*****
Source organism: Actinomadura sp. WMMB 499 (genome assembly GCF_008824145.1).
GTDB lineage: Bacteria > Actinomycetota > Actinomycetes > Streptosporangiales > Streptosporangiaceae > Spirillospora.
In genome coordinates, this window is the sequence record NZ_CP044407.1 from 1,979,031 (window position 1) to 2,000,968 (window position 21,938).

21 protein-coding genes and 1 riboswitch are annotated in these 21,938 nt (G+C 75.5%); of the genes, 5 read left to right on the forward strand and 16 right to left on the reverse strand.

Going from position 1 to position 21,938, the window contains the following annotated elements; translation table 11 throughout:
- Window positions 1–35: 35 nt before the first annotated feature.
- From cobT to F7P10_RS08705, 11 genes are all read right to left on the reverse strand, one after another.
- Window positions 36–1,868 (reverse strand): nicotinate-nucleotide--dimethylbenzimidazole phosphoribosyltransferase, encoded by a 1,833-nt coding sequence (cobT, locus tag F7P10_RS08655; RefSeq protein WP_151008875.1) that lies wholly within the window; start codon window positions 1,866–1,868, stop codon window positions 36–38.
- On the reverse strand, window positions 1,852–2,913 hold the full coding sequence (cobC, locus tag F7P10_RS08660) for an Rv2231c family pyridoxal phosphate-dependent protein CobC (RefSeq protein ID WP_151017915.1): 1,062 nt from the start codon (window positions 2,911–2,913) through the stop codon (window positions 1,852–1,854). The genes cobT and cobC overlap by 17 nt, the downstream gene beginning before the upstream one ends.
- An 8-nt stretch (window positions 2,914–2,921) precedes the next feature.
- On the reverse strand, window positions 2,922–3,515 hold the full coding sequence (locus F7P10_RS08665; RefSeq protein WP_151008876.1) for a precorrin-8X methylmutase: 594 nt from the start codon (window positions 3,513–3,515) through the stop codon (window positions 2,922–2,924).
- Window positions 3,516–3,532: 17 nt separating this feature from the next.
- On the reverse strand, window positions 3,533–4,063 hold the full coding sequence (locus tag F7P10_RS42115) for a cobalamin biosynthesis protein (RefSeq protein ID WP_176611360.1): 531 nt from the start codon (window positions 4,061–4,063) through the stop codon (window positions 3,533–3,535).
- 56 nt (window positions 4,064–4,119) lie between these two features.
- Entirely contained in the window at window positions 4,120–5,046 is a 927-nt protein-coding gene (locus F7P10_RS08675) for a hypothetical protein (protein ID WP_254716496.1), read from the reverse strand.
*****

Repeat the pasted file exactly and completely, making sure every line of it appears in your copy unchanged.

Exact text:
Source organism: Actinomadura sp. WMMB 499 (genome assembly GCF_008824145.1).
GTDB lineage: Bacteria > Actinomycetota > Actinomycetes > Streptosporangiales > Streptosporangiaceae > Spirillospora.
In genome coordinates, this window is the sequence record NZ_CP044407.1 from 1,979,031 (window position 1) to 2,000,968 (window position 21,938).

21 protein-coding genes and 1 riboswitch are annotated in these 21,938 nt (G+C 75.5%); of the genes, 5 read left to right on the forward strand and 16 right to left on the reverse strand.

Going from position 1 to position 21,938, the window contains the following annotated elements; translation table 11 throughout:
- Window positions 1–35: 35 nt before the first annotated feature.
- From cobT to F7P10_RS08705, 11 genes are all read right to left on the reverse strand, one after another.
- Window positions 36–1,868 (reverse strand): nicotinate-nucleotide--dimethylbenzimidazole phosphoribosyltransferase, encoded by a 1,833-nt coding sequence (cobT, locus tag F7P10_RS08655; RefSeq protein WP_151008875.1) that lies wholly within the window; start codon window positions 1,866–1,868, stop codon window positions 36–38.
- On the reverse strand, window positions 1,852–2,913 hold the full coding sequence (cobC, locus tag F7P10_RS08660) for an Rv2231c family pyridoxal phosphate-dependent protein CobC (RefSeq protein ID WP_151017915.1): 1,062 nt from the start codon (window positions 2,911–2,913) through the stop codon (window positions 1,852–1,854). The genes cobT and cobC overlap by 17 nt, the downstream gene beginning before the upstream one ends.
- An 8-nt stretch (window positions 2,914–2,921) precedes the next feature.
- On the reverse strand, window positions 2,922–3,515 hold the full coding sequence (locus F7P10_RS08665; RefSeq protein WP_151008876.1) for a precorrin-8X methylmutase: 594 nt from the start codon (window positions 3,513–3,515) through the stop codon (window positions 2,922–2,924).
- Window positions 3,516–3,532: 17 nt separating this feature from the next.
- On the reverse strand, window positions 3,533–4,063 hold the full coding sequence (locus tag F7P10_RS42115) for a cobalamin biosynthesis protein (RefSeq protein ID WP_176611360.1): 531 nt from the start codon (window positions 4,061–4,063) through the stop codon (window positions 3,533–3,535).
- 56 nt (window positions 4,064–4,119) lie between these two features.
- Entirely contained in the window at window positions 4,120–5,046 is a 927-nt protein-coding gene (locus F7P10_RS08675) for a hypothetical protein (protein ID WP_254716496.1), read from the reverse strand.